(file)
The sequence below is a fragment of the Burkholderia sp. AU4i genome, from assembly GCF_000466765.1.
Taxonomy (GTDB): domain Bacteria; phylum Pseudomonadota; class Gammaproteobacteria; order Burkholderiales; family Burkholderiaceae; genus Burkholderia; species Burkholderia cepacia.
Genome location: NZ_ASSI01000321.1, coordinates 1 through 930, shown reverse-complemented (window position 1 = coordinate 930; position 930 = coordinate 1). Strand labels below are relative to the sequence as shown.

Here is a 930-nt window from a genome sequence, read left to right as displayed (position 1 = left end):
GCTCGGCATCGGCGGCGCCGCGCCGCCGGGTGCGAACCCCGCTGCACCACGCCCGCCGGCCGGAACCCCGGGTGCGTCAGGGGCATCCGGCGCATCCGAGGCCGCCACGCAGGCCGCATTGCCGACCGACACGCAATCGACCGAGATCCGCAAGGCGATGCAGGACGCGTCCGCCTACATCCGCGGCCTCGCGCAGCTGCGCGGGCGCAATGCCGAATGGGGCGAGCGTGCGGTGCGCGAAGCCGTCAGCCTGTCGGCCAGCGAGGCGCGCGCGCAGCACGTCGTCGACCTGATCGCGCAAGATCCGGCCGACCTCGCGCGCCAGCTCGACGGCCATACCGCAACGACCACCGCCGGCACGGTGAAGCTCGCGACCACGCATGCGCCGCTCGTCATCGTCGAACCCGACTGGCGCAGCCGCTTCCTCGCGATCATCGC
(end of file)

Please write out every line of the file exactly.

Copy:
The sequence below is a fragment of the Burkholderia sp. AU4i genome, from assembly GCF_000466765.1.
Taxonomy (GTDB): domain Bacteria; phylum Pseudomonadota; class Gammaproteobacteria; order Burkholderiales; family Burkholderiaceae; genus Burkholderia; species Burkholderia cepacia.
Genome location: NZ_ASSI01000321.1, coordinates 1 through 930, shown reverse-complemented (window position 1 = coordinate 930; position 930 = coordinate 1). Strand labels below are relative to the sequence as shown.

Here is a 930-nt window from a genome sequence, read left to right as displayed (position 1 = left end):
GCTCGGCATCGGCGGCGCCGCGCCGCCGGGTGCGAACCCCGCTGCACCACGCCCGCCGGCCGGAACCCCGGGTGCGTCAGGGGCATCCGGCGCATCCGAGGCCGCCACGCAGGCCGCATTGCCGACCGACACGCAATCGACCGAGATCCGCAAGGCGATGCAGGACGCGTCCGCCTACATCCGCGGCCTCGCGCAGCTGCGCGGGCGCAATGCCGAATGGGGCGAGCGTGCGGTGCGCGAAGCCGTCAGCCTGTCGGCCAGCGAGGCGCGCGCGCAGCACGTCGTCGACCTGATCGCGCAAGATCCGGCCGACCTCGCGCGCCAGCTCGACGGCCATACCGCAACGACCACCGCCGGCACGGTGAAGCTCGCGACCACGCATGCGCCGCTCGTCATCGTCGAACCCGACTGGCGCAGCCGCTTCCTCGCGATCATCGC